FMI & FMU Cosimulation

‚ÄúIf we can take things we once did in the physical world - having to design things, build things, integrate things. If they can go digital, then we can design and build all the time‚ÄĚ

Will Roper

FMI (functional mockup interface) is a standardized interface for model exchange and co-simulation of dynamic models across different modeling and simulation tools. It is supported by a large number of tools, including Dymola, JModelica.org, SIMPACK, SimulationX, and Simulink. It allows for the seamless integration of different simulation models from various domains, such as mechanical, electrical, and thermal systems. FMU (functional mockup unit), on the other hand, is a self-contained unit that can be used for co-simulation, which includes all the model information, simulation algorithms, and input/output variables.

Co-simulation allows hardware and software designers to simulate their designs simultaneously by enabling the integration of different simulation models from various domains. This means that the hardware and software components of a system can be modeled separately using specialized simulation tools, and then combined in a co-simulation environment to analyze the behavior of the entire system.

FMI and FMU are powerful tools that can benefit embedded system development. By using FMU co simulation, hardware and software designers can optimize their designs and reduce design errors, ultimately leading to more efficient and reliable systems.

2010

FMI was first published as a tool-independent standard for making models binary compatible

Why is cosimulation of functional mockup units important for embedded systems?

Co-simulation is valuable in embedded system development because it can help to identify and solve design issues early on in the development process. When teams are developing systems that include both hardware and software components, they can use co-simulation to simulate how these components will interact and identify any potential issues before physical prototypes are built. For example, let's say an engineer is developing a control system for an autonomous vehicle. The designer can use a specialized simulation tool to create a model of the hardware components, such as the sensors and actuators, and a separate simulation tool to create a model of the software components, such as the control algorithms. These models can then be integrated into a co-simulation environment, which allows the designer to simulate how the hardware and software components will interact in a real-world scenario. This can help:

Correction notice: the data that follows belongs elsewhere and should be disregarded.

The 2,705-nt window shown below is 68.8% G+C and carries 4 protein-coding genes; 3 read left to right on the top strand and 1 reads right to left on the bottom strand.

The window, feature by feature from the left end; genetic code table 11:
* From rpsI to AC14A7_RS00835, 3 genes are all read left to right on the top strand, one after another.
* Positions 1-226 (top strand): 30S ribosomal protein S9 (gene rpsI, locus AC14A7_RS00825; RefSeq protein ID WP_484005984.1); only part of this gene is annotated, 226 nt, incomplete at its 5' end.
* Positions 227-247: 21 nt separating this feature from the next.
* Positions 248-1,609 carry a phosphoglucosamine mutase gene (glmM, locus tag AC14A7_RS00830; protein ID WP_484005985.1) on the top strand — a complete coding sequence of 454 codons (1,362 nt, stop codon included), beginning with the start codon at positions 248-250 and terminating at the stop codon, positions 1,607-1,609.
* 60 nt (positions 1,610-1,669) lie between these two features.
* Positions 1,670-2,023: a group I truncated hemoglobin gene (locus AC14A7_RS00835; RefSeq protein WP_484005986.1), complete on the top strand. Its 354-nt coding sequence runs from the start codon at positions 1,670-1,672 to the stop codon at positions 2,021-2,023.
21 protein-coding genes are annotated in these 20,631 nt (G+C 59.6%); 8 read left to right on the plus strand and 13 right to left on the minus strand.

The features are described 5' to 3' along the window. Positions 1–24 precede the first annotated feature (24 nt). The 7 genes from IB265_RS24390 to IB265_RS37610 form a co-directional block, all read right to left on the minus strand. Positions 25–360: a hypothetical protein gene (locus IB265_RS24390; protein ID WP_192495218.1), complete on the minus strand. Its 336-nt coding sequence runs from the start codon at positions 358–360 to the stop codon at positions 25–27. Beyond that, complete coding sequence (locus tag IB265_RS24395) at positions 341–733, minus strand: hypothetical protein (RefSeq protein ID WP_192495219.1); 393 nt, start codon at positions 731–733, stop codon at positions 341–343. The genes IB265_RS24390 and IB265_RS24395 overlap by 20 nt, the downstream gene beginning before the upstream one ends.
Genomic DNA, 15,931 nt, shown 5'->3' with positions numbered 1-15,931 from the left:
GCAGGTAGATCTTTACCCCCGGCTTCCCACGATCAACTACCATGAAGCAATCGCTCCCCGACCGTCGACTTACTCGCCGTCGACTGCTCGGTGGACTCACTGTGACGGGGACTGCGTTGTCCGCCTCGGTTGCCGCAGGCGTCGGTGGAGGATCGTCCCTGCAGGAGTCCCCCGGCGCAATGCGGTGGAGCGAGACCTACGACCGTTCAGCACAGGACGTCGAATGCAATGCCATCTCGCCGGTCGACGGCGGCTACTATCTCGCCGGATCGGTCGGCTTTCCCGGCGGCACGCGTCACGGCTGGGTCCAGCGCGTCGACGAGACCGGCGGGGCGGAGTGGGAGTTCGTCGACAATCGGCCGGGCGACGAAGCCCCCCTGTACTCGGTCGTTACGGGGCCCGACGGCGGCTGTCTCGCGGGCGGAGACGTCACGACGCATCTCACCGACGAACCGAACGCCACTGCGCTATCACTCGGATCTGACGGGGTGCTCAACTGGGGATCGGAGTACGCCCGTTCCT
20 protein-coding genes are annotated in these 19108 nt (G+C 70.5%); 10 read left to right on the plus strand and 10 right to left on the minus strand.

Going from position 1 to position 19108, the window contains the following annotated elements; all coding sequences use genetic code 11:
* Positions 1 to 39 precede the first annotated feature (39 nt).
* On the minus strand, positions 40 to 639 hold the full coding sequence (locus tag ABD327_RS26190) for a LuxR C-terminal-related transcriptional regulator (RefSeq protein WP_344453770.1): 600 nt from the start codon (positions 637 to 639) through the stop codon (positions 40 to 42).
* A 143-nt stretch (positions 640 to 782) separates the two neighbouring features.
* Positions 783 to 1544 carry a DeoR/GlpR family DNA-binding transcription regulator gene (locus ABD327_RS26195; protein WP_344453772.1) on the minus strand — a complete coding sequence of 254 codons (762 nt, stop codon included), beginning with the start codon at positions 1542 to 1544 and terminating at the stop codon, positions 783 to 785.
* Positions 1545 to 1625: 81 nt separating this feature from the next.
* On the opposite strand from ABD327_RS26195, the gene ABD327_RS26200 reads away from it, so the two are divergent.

• Reduce design errors and optimize system performance by enabling hardware and software components to be tested and refined simultaneously in a virtual environment
  • Identify and resolve design issues early on in the development process so the company can ultimately save time and money, reducing the need for physical prototypes and design iterations

A shift is underway - are your modeling and simulation tools helping or hindering?

Collimator is the only tool that natively integrates with FMUs so you don't need to compromise. You can use the tools best suited for the job in an easy and seamless way

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Traditional Applications

Cannot quickly ingest or export data required to cosimulate end-to-end systems
Difficult to import data from other tools using the FMI standard
Involves extra time, effort and money to run HPC simulations
Traditional Applications UI
Collimator UI
Collimator Logo
Seamlessly ingest or export data by directly connecting to your database via API
Native integration with FMU FMI standard for seamless cosimulation with 3rd party tools
Unlimited compute to run high performance computing in the Cloud

Traditional Applications

Traditional Applications
Cannot quickly ingest or export data required to cosimulate end-to-end systems
Difficult to import data from other tools using the FMI standard
Involves extra time, effort and money to run HPC simulations
Collimator Logo
Collimator UI
Seamlessly ingest or export data by directly connecting to your database via API
Native integration with FMU FMI standard for seamless cosimulation with 3rd party tools
Unlimited compute to run high performance computing in the Cloud

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